by Barb who became a grandmother for the third time on Saturday
Lately, when I turn on Netflix, it’s been nagging me. “Next time, try using your voice remote to say ‘Netflix.'”
Here’s the thing. I don’t want to use my voice remote. I don’t want to say, “Netflix.” I am perfectly happy to tab around until I locate the Netflix logo on their app and then press the select button on my remote. In fact, I prefer it.
I don’t want to talk to my computer. Or my iPad. Or even my iPhone, more than is absolutely necessary. If I have a question I’ll type it into a search engine, thanks. And if not talking to my phone means I can’t text you while I’m driving, you can wait. The odds of you texting me something so important I have to respond immediately are infinitesimal.
I don’t want my devices talking to me, either. Nothing annoys me more than when I’m using technology to accomplish some task and suddenly a video ad starts running or music comes blasting at me. I keep the sound off on every device I own most of the time, but once in a while I turn it on to actually listen to something I want to hear and then forget to turn it off. I always regret it. I miss a lot of stuff with the sound turned off, like the notification about your all-important text, but I can’t say I’m sorry.
I don’t want my devices doing anything or remembering anything or reminding me of stuff. I have real people in my life to nag me, and frankly, that is plenty. I don’t need inanimate objects pitching in. I spend my days with a roomful of imaginary people for a reason. Leave me alone.
My husband has rigged up something at our house. I can’t even tell you if it’s Alexa or Siri or what. Honestly, that’s how little I interact with it. But every once in awhile, whoever she is will announce she’s turning off the TV. And then she does. I don’t know if she’s responding to something one of the characters in the TV show has said, or if she’d decided we can’t handle whatever we’re watching. Or that maybe that we should go outside and get some fresh air. I never find it helpful.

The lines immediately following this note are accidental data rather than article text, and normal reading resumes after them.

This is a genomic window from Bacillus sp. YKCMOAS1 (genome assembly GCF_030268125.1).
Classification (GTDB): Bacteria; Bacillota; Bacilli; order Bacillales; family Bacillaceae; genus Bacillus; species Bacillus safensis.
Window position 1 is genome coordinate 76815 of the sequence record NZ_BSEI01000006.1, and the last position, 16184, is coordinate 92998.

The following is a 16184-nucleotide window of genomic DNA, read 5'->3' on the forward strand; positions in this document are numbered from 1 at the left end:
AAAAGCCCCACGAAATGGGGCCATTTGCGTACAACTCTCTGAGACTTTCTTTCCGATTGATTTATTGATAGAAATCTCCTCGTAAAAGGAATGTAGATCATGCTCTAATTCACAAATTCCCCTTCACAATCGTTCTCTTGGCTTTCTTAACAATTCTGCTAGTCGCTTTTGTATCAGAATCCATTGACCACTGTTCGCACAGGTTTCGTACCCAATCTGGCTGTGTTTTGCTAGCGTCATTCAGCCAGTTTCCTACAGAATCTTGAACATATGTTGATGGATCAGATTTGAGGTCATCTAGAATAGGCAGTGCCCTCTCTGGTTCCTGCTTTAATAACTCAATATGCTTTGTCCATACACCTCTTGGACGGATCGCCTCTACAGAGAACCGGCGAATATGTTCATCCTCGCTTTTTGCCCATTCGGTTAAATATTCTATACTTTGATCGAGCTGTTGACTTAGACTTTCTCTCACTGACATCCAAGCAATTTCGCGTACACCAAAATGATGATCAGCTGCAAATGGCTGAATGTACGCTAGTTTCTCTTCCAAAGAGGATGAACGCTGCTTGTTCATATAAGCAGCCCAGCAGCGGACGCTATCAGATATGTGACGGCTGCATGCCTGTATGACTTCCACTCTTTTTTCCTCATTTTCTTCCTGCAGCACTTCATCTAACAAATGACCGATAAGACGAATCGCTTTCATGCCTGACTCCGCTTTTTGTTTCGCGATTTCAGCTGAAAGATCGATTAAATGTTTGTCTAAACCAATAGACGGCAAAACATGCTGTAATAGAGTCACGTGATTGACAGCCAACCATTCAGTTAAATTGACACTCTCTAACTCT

I realize that up to this point, this post has sounded like the rantings of a classic crankly old person. “Oh for the good old days of rotary dial phones and typewriters.” But I have no interest in going back there. I now understand that I spent most of my adulthood in what was a golden age for me. The age of the keyboard.
In junior high I flunked typing twice. Proto-feminist that I was, with the sophistication of a thirteen-year-old, I reasoned that if I couldn’t type, I would never end up being some man’s secretary. (“Why would she be worried about that?” younger readers are wondering. Good. Progress.) Of course, I also have the fine motor skills of a puppy playing the piano, so while I deliberately threw the class, I undoubtedly wouldn’t have done well even if I’d tried.
And then I spent the rest of my life typing. SO IRONIC. And I’m still terrible at it. And slow. But I’ve come to understand it’s the slowness I value. I LOVE having those keystrokes between me and the world. They provide just enough distance to make me happy and comfortable. Just enough delay so I can absorb and process. My keyboard is the the transformer that converts my fast-moving mind to the speed of my slow-moving fingers. Which is a better speed for me to handle to world and for the world to handle me.
Don’t get me wrong. I don’t want to shut the world out. I just want it on a permanent sixty-second delay.
What about you readers? Talking to your devices — mega-convenience or uncomfortable interaction?